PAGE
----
The Issuer has put in place a number of processes and controls to detect prevent and report suspicious activity related to money laundering, and to handle requests for assistance from law enforcement agencies and regulators, all of which is overseen by its Money Laundering Reporting Officer, Andrew Gardiner, who is one of the Directors. The Issuer also has insurance in place providing an indemnity against losses arising from dishonest, fraudulent or malicious acts committed by its staff. Third party firms such as valuers and solicitors will have professional indemnity insurance to provide an indemnity against dishonest, fraudulent, malicious or negligent acts. If the Issuer fails to detect the money laundering or fraudulent activities the Issuer could suffer loss or be in breach of its own legal and/or regulatory obligations, all, any or a combination of which could have a material adverse effect on its business, financial condition and results of operations. It is possible that large scale fraud could adversely affect the Issuer's ability to fulfil its obligations under the Saxon Trust Secured Shield Bond Deed.
The IT systems upon which the Issuer relies may fail
The Issuer relies on its information technology ("IT") systems to conduct its business, including the Website. The Issuer's processes and systems may not operate as expected, may not fulfil their intended purpose or may be damaged or interrupted by increases in usage, human error, unauthorised access, natural hazards or disasters or similarly disruptive events. Any failure of the IT systems and/or third-party infrastructure on which the Issuer relies could lead to costs and disruptions that could adversely affect the Issuer's reputation, business, results of operations, financial condition and prospects.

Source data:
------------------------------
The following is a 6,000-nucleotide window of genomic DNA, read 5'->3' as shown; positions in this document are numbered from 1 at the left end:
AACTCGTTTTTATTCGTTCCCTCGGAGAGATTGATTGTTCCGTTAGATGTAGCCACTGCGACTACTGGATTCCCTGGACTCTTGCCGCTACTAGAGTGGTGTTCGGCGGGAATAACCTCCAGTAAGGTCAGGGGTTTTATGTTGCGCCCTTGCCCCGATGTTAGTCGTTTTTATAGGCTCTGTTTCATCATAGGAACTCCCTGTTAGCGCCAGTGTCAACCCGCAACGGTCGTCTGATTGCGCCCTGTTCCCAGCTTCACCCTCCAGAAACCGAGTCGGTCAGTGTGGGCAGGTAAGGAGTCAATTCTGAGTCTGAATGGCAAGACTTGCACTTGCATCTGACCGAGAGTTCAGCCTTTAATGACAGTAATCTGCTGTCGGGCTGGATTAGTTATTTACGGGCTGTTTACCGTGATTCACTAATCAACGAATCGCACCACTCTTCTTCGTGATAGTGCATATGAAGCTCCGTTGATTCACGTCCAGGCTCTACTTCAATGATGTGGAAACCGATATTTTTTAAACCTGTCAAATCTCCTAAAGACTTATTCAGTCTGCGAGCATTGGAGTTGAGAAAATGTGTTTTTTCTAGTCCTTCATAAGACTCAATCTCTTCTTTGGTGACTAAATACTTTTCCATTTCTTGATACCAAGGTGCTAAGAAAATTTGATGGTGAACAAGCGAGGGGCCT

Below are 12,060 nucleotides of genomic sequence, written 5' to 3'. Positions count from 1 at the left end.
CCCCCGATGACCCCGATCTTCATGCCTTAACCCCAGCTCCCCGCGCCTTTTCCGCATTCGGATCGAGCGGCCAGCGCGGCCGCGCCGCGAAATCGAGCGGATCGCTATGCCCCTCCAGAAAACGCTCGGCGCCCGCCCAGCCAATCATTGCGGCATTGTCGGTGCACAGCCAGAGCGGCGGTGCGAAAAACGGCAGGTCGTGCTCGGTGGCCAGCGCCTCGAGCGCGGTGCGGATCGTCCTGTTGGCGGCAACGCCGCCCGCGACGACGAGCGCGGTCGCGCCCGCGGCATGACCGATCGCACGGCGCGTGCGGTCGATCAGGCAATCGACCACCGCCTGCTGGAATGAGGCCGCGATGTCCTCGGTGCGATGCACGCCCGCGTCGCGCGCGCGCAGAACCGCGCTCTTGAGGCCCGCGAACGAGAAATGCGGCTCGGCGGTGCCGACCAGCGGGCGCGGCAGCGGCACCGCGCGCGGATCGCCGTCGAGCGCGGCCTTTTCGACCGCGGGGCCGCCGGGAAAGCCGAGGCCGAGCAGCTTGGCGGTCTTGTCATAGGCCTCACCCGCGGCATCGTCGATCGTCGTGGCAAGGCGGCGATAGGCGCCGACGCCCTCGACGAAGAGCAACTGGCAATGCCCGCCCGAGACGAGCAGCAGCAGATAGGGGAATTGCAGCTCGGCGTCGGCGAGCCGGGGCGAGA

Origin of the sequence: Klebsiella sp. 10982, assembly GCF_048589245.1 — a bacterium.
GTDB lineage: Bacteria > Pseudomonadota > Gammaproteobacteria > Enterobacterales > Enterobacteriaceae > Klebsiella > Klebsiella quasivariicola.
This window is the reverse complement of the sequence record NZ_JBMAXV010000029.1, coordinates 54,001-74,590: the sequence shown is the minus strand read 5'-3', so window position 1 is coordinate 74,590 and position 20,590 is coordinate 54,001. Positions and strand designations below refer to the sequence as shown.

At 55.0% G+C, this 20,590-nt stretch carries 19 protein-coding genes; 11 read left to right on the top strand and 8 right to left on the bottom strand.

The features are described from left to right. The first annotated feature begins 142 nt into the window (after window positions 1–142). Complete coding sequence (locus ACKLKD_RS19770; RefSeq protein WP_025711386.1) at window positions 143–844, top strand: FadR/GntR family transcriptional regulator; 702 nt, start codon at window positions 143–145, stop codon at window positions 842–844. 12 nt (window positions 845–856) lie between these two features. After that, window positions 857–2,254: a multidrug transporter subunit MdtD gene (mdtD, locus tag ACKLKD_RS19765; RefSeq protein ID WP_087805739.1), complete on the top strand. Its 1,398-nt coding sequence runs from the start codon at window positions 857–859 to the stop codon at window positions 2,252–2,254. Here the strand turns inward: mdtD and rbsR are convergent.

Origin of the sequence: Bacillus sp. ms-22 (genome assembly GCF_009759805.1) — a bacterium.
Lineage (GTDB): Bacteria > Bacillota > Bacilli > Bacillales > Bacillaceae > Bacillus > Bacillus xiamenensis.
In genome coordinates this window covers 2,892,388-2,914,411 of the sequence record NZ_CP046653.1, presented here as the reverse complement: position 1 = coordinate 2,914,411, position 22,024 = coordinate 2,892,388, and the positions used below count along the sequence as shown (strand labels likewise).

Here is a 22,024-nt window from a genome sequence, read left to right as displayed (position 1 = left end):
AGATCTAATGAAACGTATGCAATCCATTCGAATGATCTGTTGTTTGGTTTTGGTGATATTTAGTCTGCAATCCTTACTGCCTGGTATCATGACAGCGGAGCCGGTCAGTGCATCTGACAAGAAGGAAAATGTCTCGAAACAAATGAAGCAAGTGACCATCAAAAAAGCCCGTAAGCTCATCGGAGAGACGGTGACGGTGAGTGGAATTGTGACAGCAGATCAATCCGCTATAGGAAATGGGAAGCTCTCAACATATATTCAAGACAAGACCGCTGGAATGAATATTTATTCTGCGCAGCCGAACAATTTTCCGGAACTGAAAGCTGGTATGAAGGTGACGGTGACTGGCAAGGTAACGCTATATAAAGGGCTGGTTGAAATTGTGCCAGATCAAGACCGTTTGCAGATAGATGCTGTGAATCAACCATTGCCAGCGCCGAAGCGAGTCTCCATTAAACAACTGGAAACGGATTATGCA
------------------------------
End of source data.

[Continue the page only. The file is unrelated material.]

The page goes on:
Risk factors relating to the Saxon Trust Secured Shield Bonds
If the Security Document is enforced Bondholders may not receive all amounts due
Pursuant to the Security Document, the Company has covenanted with the Security Trustee to pay to the Security Trustee, as trustee for the Security Beneficiaries, on demand, all monies owing by the Company to the Bondholders or to the Security Trustee (the "Secured Obligations") as and when they are due for payment. The Company has charged to the Security Trustee as trustee for the Bondholders, by way of fixed (i.e. a charge relating to specific assets of a company) and floating (i.e. a charge over assets that change in quantity and/or value from time time) charges as security for the payment and discharge of the Secured Obligations, the assets of the Company.
It should be noted that the Company has a limited trading record and will have no assets (real property or otherwise) other than uninvested cash and Borrower Loans and, therefore, Bondholders have limited recourse to the Company and are reliant upon the recoverability of Borrower Loans.
On a winding up of the Company, distributions would be made to its creditors, which would include the Bondholders, in accordance with a statutory order of priority. The expected ranking of the Bonds compared with other creditors will be as set out in the following table. It is not expected that any material assets of the Company will be the subject of a fixed charge (i.e. the Company does not currently nor does it intend to own any freehold or leasehold properties and as the Company has no trading record the value of its goodwill is not likely to be significant) but that the assets of the Company will be charged by way of a floating charge and that, therefore, on a winding up of the Company the Bondholders would rank in priority, with regards to the proceeds from those assets, behind the expenses of the liquidation, the proceeds due to the holders of other fixed charges and the proceeds due to any preferential creditors, as highlighted in bold and by the arrows below (that is, the Bonds will be ranked fourth in the table below, as highlighted in bold, and behind any obligations in the first, second and third rankings that would take priority):